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Climate Change Linked to Cruise Ship Illness Outbreaks

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  • mtneuman@juno.com
    Climate Change Linked to Cruise Ship Illness Outbreaks USA: October 6, 2005 BOSTON - Warming ocean waters may have tainted Alaskan oysters with a bacteria that
    Message 1 of 1 , Oct 6, 2005
      Climate Change Linked to Cruise Ship Illness Outbreaks

      USA: October 6, 2005

      BOSTON - Warming ocean waters may have tainted Alaskan oysters with a
      bacteria that triggered four outbreaks of illness on a cruise ship among
      people who ate the shellfish raw, researchers reported on Wednesday.

      "The rising temperatures of ocean water seem to have contributed to one
      of the largest known outbreaks of Vibrio parahaemolyticus in the United
      States," said Joseph McLaughlin of the Alaska Department of Health and
      Social Services, referring to the bacterium responsible for outbreak.
      He and his colleagues said 62 people fell ill on four week-long cruises
      in July 2004. Vibrio parahaemolyticus is the most common cause of
      seafood-related illness in the United States.

      "Alaskan waters were thought to be too cold to support" bacteria levels
      known to cause the illness, said the McLaughlin team. But when they
      tracked the outbreaks, the source turned out to be an oyster farm in
      Prince William Sound, 621 miles (1,000 km) north of any previous source
      of tainted oysters.

      Further tests showed that other oyster facilities in Alaska's Kachemak
      Bay and southeast Alaska had also begun to harbor the bacteria, which is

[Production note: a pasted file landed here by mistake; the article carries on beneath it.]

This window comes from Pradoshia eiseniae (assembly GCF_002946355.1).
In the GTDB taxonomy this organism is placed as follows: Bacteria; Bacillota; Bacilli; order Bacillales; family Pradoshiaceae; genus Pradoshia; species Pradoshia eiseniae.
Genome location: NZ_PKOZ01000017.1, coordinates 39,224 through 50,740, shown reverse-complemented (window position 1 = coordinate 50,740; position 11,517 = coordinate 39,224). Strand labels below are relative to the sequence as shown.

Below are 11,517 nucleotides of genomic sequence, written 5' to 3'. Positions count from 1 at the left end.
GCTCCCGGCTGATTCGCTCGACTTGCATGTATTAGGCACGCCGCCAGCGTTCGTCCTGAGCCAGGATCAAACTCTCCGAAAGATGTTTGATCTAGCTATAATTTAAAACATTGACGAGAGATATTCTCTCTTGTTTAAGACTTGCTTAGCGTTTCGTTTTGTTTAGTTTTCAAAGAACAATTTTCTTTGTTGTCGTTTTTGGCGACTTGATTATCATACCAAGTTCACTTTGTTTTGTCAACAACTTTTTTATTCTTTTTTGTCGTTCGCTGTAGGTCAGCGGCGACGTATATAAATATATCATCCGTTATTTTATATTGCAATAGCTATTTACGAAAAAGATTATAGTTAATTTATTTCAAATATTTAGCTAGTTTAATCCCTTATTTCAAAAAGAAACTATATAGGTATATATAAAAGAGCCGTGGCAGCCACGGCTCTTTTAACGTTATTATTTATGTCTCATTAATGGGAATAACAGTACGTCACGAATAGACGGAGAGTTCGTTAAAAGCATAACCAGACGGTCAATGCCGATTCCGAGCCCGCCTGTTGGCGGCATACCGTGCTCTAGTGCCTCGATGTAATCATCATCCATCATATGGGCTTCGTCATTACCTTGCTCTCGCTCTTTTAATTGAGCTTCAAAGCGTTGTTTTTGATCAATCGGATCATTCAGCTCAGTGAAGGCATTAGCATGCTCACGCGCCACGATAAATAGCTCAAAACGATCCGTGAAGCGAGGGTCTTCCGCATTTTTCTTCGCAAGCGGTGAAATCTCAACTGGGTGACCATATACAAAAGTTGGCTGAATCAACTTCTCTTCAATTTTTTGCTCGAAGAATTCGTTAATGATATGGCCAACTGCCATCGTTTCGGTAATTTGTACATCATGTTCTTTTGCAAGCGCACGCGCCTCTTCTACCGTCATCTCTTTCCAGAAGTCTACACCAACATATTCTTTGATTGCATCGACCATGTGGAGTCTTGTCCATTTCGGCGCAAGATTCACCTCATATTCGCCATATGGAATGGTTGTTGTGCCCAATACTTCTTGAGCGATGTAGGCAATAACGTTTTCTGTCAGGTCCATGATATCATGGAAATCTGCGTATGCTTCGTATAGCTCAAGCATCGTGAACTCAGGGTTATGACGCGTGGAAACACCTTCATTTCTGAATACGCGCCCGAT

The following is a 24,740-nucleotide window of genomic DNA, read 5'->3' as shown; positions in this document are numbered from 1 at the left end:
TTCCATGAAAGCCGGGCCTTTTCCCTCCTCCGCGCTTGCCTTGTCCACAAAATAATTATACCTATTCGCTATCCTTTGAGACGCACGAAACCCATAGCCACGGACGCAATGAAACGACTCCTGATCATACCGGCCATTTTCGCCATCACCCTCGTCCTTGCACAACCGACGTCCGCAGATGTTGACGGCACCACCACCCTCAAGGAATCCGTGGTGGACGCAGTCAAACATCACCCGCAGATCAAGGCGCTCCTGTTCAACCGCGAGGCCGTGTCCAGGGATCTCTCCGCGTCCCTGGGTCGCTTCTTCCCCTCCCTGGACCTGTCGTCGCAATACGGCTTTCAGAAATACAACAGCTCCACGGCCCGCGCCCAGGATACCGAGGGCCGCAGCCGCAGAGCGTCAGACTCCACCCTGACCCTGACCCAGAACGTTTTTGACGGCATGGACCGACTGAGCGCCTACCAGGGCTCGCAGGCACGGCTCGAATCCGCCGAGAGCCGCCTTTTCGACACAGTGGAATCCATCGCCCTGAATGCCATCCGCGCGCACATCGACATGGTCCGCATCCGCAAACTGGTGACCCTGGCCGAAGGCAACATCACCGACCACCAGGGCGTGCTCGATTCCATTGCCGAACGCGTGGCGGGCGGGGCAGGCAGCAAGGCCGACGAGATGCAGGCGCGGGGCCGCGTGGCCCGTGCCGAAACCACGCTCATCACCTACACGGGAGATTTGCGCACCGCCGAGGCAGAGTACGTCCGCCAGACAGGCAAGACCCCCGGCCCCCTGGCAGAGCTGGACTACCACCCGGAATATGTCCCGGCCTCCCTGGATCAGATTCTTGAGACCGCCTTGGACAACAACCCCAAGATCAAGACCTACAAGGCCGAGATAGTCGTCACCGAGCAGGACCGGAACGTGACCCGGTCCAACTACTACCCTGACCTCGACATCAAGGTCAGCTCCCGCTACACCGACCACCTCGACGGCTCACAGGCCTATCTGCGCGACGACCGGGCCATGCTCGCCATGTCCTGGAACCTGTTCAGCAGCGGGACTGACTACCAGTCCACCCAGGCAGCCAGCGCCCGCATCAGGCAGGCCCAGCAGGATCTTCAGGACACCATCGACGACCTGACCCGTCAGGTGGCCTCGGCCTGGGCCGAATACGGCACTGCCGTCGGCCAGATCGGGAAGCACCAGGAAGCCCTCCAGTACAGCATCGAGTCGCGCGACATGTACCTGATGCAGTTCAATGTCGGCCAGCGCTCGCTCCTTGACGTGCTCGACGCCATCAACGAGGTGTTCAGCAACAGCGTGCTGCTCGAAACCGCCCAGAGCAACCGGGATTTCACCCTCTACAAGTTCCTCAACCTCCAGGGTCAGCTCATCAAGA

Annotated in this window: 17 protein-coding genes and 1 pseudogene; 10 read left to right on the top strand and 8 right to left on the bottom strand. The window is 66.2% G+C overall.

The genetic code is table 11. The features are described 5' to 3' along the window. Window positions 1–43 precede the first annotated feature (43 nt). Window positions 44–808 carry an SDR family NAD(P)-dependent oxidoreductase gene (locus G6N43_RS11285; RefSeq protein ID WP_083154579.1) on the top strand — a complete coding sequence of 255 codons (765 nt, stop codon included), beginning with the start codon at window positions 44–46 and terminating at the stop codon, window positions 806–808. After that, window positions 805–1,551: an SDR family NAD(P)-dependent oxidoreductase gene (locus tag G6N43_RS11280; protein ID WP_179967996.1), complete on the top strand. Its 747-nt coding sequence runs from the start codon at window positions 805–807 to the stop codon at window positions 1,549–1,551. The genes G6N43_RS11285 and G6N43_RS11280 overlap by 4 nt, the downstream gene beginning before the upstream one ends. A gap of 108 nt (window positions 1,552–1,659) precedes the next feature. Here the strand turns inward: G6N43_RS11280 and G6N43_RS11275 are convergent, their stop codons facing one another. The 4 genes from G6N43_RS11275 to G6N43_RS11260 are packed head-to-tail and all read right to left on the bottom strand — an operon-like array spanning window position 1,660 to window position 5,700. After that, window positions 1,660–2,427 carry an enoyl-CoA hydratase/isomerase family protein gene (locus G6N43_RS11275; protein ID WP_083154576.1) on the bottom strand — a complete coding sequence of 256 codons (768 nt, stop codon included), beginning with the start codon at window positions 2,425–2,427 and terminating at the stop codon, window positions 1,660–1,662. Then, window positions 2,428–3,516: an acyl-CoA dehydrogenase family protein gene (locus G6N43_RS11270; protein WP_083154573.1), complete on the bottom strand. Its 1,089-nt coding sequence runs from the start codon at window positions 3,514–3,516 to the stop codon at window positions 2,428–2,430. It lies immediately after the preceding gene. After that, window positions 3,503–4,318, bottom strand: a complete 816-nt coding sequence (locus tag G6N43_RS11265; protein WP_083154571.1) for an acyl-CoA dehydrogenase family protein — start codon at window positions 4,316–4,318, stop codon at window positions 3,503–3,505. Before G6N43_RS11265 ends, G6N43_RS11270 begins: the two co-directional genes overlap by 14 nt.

only believed to grow in oysters where water temperatures are higher than
      59 F (15 degrees Celsius).

      Temperature records from the area showed that the waters were more tepid
      than at any time in recent history. The data also showed that
      temperatures at the site have climbed gradually since 1976.

      Based on the study in the New England Journal of Medicine, "we can't say
      why ocean temperatures are rising," McLaughlin told Reuters.

      But many climate experts have warned that warmer ocean waters are a
      likely consequence of carbon dioxide pollution, which traps heat that
      would normally radiate back into space.

      Scientists predict that warmer temperatures will generate stronger storms
      and shift local climate conditions, spreading various illnesses to new

      "This is probably some of the best evidence to date that rising
      temperatures in ocean waters might contribute to the incidence of
      disease," said McLaughlin, "so we're definitely very concerned."

      The researcher said when water temperatures at oyster farms exceed 15
      degrees Celsius, health officials should test for the virus, oyster nets
      should be moved to cooler waters, and the public should be warned to cook
      oysters before eating them.

      As a result of the findings, nets have been moved to cooler waters. "That
      seems to have worked," the researcher said.

      Most of the cruise ship travelers who fell sick had eaten just one raw
      oyster. The bacteria took 12 to 36 hours to make them ill.

      Although it is seldom fatal, people with liver disease, diabetes or
      immune system problems such as AIDS may die from the infection, which
      killed 20 people in 2004, according to the Center for Science in the
      Public Interest.

      Story by Gene Emery
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